It is not often that Beachcomber feels really ashamed of divers. This time I do.
When divers have read this report from one of my Northern Leaks, all will agree with me when I say that a fine would be inappropriate in this dreadful case.
Stronger measures are needed to deal with these divers with money but without morals.
Briefly, my Leak told of his Sunday dive to a sunken World War One U-boat. The boat must be treated as a war grave, as all 40 of her crew stayed down with it after it was heavily depth-charged in North of England waters.
My Leak and members of his club have dived the wreck several times but always observed the look-don't-touch-don't-enter rules of war-grave diving, as, they believed, had all other divers known to have visited the wreck since it was found some years ago.
This time my Leak found a RIB in position over the U-boat. He was not worried and put down another shot for his own group to dive the wreck.
He was shocked, however, as he made his way from the bow over the top of the casing towards the stern, to be confronted by a solo diver from the other boat "sitting on the casing and hacksawing away for all his miserable life was worth".
As soon as he saw the other divers, the hacksaw hacker finned off.
My Leak made his way to the stern, which, like the bow, is badly broken, and looked in. There, deep inside, was the hacksaw handler, beavering away with his saw on some brass gauges. Lines had been fixed inside to the deckhead from bow to stern.
The diver was clearly stealing brass parts from the interior of the boat, which he must have known was a war grave.
I asked my Leak why he had taken so long to get in touch with me about the September dive. He said he wanted to make sure of his facts - that the boat was a war grave - and he also wanted to check with the Receiver of Wreck about the Military Remains Act of 1986, and what it laid down about diving on possible war graves.
He said he had found out that the whole crew of the U-boat concerned had been killed in the sinking, but the submarine was not one that had been named and approved by Parliament, though it may be soon when a new list of war graves is announced.
He added that he had also hesitated because "he didn't want to get divers and diving a bad name".
His determination to speak out was finally strengthened by another diver telling him that human remains had been seen on that U-boat by divers looking in through a hole in the pressure hull.
Beachcomber knows that divers respect wrecks, and war graves even more so, but one bad apple in a barrel makes people think that all are rotten. So even a mammoth fine is not the way to deal with this bad apple.
But spotlighting him in Beachcomber's column and pinpointing him as a grave robber caught in the act may make him stop such desecration.
So if you know a group of divers in the North who dive from a Humber orange RIB of about 6m powered by a 140hp Yamaha outboard, and boast about their "souvenirs" from a German World War One U-boat, tell everyone about them, name them to your friends, or tell them we don't want them in British diving.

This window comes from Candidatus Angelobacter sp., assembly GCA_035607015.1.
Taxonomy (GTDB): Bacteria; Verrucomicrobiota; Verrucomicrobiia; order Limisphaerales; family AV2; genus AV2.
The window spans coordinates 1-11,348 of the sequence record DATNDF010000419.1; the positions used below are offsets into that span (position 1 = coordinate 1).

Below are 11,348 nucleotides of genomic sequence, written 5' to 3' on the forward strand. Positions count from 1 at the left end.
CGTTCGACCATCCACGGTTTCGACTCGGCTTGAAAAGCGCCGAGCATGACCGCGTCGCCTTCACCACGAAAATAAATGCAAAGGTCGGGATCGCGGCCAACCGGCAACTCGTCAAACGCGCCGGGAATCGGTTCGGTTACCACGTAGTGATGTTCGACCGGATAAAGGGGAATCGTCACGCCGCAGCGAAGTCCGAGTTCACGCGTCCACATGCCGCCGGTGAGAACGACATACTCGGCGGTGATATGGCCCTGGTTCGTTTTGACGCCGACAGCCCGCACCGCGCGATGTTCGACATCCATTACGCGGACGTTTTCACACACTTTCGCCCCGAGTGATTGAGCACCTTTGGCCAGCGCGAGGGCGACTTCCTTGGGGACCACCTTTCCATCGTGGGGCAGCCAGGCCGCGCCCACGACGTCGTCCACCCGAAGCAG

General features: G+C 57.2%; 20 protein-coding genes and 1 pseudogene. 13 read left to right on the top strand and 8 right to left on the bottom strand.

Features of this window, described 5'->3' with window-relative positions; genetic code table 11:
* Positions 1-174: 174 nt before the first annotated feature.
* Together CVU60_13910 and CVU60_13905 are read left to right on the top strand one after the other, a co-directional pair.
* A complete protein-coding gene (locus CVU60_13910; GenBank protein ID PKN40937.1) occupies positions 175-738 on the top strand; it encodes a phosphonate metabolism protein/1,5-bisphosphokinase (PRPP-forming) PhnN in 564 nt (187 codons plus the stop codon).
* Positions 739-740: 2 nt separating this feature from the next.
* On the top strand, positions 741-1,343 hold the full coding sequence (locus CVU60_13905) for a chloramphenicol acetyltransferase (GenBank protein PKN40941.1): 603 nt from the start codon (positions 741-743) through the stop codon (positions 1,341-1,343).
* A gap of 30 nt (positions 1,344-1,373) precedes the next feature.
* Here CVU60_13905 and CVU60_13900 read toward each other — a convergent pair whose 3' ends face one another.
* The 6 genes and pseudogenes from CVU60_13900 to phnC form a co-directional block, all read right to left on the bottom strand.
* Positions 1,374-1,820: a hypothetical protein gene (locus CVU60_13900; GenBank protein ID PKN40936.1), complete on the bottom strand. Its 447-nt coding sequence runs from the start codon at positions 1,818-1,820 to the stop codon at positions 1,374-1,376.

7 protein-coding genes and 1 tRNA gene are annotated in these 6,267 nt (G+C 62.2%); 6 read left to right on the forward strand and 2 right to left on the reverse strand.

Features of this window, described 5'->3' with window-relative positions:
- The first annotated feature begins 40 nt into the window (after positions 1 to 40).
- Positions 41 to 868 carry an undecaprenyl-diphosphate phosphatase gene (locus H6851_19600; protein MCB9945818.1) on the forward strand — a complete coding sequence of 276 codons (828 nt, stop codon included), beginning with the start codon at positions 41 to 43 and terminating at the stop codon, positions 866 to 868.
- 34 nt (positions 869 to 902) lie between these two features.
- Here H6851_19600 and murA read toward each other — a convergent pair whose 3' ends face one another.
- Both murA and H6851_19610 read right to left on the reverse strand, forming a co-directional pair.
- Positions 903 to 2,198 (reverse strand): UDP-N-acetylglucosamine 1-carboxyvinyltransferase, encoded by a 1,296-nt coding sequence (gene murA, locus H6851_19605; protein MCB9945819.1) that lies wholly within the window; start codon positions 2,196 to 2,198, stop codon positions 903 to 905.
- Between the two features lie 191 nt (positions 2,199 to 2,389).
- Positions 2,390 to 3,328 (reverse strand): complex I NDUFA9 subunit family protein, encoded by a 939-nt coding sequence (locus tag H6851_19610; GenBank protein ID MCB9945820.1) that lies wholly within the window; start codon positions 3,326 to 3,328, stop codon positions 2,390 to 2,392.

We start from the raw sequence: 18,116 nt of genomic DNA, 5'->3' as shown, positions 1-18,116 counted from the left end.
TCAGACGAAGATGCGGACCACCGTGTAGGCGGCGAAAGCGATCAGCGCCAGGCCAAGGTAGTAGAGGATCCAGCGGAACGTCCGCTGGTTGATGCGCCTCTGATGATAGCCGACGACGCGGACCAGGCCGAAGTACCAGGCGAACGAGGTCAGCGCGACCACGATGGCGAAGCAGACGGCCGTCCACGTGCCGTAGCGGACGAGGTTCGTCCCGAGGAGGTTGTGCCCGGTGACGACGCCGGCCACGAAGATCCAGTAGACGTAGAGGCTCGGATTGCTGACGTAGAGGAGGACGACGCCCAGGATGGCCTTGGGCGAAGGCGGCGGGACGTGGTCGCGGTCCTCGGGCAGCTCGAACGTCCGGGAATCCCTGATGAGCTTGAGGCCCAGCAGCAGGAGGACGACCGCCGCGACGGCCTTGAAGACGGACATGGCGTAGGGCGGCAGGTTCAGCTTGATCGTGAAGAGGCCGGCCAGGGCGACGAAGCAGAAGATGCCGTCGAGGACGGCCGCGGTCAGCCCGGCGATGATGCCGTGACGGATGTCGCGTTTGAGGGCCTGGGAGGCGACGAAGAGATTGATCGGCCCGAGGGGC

Refuse to dive with them. Finally, send me their names and club and Beachcomber will take it further.
And now for something completely different. We are back to the old Sheet Bend Knot controversy.
I had not intended to return to this subject, but masses of Beachcomber's readers have written in about it - many, I am sad to say, believing that the real name of this useful knot was the "Sheep Bend".
I can understand this mistake, as many decompression experiments in diving's early days were carried out on sheep, who were believed to bear a remarkable likeness to Navy divers.
Among my latest correspondents was one who has just passed his PADI Instructor exam. He notes that to do so, among many other tasks, he was required to tie, under water, a bowline, sheet bend and two half-hitches.
He may have to teach them, he says, so it's only right that he should learn them.
You will remember that all this business about divers tieing knots started when one PADI IE candidate was failed because he could not tie a sheet bend.
He got very cross about it and became even worse when he was told that he would have to take his Open Water again. I fined the man who failed this candidate five crisp cracklies for the Diver Lifeboat Fund.
However, a very senior PADI course instructor instantly wrote to say that I had fined the wrong man. I should have fined the man who threatened the candidate with having to retake his Open Water, not the IE examiner, and I should have doubled the fine as the man had not only been rude but unprofessional.
Though I accepted this advice and upped the fine, I have to tell you that I am still waiting for ten crisp cracklies from the right man - who, my Leaks tell me, also calls the knot a Sheep Bend.
All he has to do to ensure my silence about his name and occupation is to send the doubled fine to me quicker than a sheep can say baa... or I shall set my sheepdogs, better known as Leaks, to round him up.
If my main story was depressing, Beachcomber was equally perturbed to hear that divers visiting the Red Sea - not British - had stolen
a British Legion Remembrance poppy that had been fixed to the Thistlegorm, the popular wreck sunk by a German bomber in 1941.
So it was very cheering to hear, and to see confirmed in divEr last month, that British divers had replaced the missing poppy with a new, plastic one supplied by the British Legion.
The divers were members of the RAF Cranwell Sub-Aqua Club and RAF London Sub-Aqua Federation. Service divers, yes, but this is more the sort of behaviour we expect from our divers - indeed, all those who care about the good name of diving.